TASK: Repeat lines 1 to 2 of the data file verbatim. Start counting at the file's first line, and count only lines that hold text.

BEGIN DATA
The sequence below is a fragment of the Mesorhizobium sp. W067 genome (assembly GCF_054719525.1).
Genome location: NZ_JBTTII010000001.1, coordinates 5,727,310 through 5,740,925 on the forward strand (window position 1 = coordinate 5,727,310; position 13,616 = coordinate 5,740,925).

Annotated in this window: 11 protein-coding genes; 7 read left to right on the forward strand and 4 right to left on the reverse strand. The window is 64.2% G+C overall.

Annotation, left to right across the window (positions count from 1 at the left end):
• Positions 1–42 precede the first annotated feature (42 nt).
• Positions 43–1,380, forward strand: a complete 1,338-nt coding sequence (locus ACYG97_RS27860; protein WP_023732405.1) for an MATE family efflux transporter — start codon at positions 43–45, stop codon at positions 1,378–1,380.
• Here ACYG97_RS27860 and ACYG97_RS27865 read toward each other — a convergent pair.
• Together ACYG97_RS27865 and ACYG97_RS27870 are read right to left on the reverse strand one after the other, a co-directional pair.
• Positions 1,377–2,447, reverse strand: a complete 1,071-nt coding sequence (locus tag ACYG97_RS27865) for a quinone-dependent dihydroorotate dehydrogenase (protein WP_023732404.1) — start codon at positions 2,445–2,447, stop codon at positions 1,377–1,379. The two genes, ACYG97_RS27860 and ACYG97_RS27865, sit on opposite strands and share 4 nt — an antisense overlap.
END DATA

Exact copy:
The sequence below is a fragment of the Mesorhizobium sp. W067 genome (assembly GCF_054719525.1).
Genome location: NZ_JBTTII010000001.1, coordinates 5,727,310 through 5,740,925 on the forward strand (window position 1 = coordinate 5,727,310; position 13,616 = coordinate 5,740,925).